The smartest move director Stephen Frears makes, with this earnest HBO film, is letting Muhammad Ali be the star of it. Oh, the Parkinson’s afflicted, now septuagenarian, former 3-time heavyweight boxing king doesn’t actually perform in the finished product. But neither is there an actor enlisted to portray the great champion. However, this depiction of the behind-the-scenes battle amongst the Supreme Court of the United States, as to whether or not overturn a decision to send Ali to prison for draft evasion, only truly springs to life when utilizing archive footage of “the Greatest”. It’s not a bad little film(slightly over a 90-minute investment), and I certainly appreciate any feature covering the life of a black athlete sans any actual sports(or with sports for that matter—where’s the major motion picture on the life of Joe Louis, or Hank Aaron, or Jesse Owens, or Sugar Ray Robinson…). But it’s a bit sappy, and somewhat uninspired, when Muhammad isn’t on-screen. This is a man who managed to outshine The Beatles, Howard Cosell, Sylvester Stallone and Wilt Chamberlain(among others)throughout his fistic career. Christopher Plummer and Frank Langella, fine actors both, never had a prayer.
In 1966, boxing champion Muhammad Ali’s draft status was reclassified as 1A, after the qualifying tests were revised(Muhammad failed the writing and spelling portion in 1964, prompting his proclamation, “I said I was the greatest, not the smartest!”). His new classification status meant that Mr. Ali could be drafted to serve in the Vietnam War(upon which Ali famously quipped, “I ain’t got no quarrel with them Vietcong.”). Muhammad Ali did appear for his April 1967 induction ceremony, but he refused to step forward when his name was called. This was considered a felony crime that was punishable by 5 years in prison and a 10,000 dollar fine. In June of 1967, Ali’s conscientious objector status on religious grounds(Ali is a Muslim, and argued that war was against the teachings of the Holy Qur’an)was denied after a post-trial 21 minute deliberation. Ali was found guilty of draft evasion, and the conviction was upheld by the Court of Appeals. Undefeated as a professional boxer, Ali was soon stripped of the heavyweight title that he had won by shocking Sonny Liston in February of 1964. The case eventually snailed its way to the Supreme Court, while the 25-year old Ali sat idle for over three years—during what is considered a boxer’s “prime”. In fact, many claim that we never actually got to see Muhammad Ali at his best due to this, and between 1968 and 1971, two different boxers held portions of the title—without ever having to actually defeat Ali in the ring.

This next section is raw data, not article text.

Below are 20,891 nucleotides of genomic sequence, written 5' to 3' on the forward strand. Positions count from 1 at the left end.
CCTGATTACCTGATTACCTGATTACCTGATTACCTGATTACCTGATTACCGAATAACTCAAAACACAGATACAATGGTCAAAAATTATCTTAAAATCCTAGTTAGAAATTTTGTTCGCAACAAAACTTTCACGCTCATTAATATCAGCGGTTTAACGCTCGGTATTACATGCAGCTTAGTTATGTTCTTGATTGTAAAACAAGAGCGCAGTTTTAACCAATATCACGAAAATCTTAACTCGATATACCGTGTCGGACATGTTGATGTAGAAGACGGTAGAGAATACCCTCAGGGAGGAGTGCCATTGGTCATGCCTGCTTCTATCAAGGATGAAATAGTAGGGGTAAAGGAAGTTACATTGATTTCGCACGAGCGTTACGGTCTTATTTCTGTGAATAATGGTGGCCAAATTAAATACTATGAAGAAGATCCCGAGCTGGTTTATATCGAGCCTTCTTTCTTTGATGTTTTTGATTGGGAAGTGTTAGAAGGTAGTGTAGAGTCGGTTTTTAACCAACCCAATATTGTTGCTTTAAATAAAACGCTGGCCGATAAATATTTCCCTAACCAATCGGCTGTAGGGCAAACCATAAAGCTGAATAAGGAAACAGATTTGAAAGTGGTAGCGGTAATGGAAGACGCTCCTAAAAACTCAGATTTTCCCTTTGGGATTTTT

“Muhammad Ali’s Greatest Fight” begins in 1971, when the case finally makes it to the highest court in the land. And Chief Justice Warren E. Burger(Mr. Langella), Justice John Marshall Harlan II(Mr. Plummer)and six other Justices(Thurgood Marshall, the legendary first African-American Justice, played here by a dynamite Danny Glover, elected to sit this vote out), quarrel to decide Ali’s case(officially known as Clay v. United States—the court choosing to recognize Ali by his birth name of Cassius Marcellus Clay(Ali publicly announced his name change, hours after kayoing Sonny Liston—in his words dropping his “slave” name for a good “Muslim” name). And so we are left with a story about eight old white guys, ruling on the fate of a controversial black champion, with a number of young law clerks in the background vocally choosing sides in the battle. The new clerk on the scene, Kevin Kennedy(a fine Benjamin Walker, Lincoln in the film “Abraham Lincoln: Vampire Hunter”, and President Jackson on stage in the superb “Bloody Bloody Andrew Jackson”)eventually takes a decided interest in defending Ali, and steadily works on convincing the terminally ill Justice Harlan, that the champ’s case should be heard.
Hey, it’s a compelling story, lovingly presented, and well-acted. But the center is hollow and the focus is muted. Some good, old-fashioned, “Inherit the Wind” or “12 Angry Men” style film-making may have helped this ship sail. But what we get is gooey claptrap about Justice Harlan’s cancer diagnosis and his wife’s escalating dependency due to the ravages of Alzheimer’s disease. There’s also a bizarre amount of time spent on clerk Kennedy and his wife expecting their first child. Screenwriter Shawn Slovo’s screenplay practically screams for some more legal mano a mano, but instead we are soft-pedaled with sentimentality. At least there’s Ali. Handsome, verbose, quick-witted—a modestly educated man with the uncanny ability to summon true genius. He saves the film from tumbling completely into the television movie doldrums. Without him, “Muhammad Ali’s Greatest Fight” is just highbrow soap opera. There are so many amazing tales yet to be told about the one-time “most famous man on the planet”. This story chooses a good yarn, but eventually loses its way. Grade: C+